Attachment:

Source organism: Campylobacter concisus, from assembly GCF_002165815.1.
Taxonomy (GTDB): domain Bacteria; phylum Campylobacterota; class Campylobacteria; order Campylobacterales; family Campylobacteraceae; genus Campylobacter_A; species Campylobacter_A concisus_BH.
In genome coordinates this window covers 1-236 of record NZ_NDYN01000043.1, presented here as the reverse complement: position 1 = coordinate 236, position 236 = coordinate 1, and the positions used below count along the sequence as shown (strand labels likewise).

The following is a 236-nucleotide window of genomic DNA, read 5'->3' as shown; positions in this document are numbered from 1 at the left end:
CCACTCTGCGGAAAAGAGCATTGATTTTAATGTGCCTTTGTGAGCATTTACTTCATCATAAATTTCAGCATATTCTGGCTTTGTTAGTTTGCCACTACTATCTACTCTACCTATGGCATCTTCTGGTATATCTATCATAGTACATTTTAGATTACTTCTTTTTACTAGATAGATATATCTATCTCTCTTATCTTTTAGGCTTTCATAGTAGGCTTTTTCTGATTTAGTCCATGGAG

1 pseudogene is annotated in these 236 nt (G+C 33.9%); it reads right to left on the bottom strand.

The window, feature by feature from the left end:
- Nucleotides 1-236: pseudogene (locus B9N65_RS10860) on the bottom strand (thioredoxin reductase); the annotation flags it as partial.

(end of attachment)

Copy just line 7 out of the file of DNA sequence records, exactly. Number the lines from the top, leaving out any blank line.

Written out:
The window, feature by feature from the left end: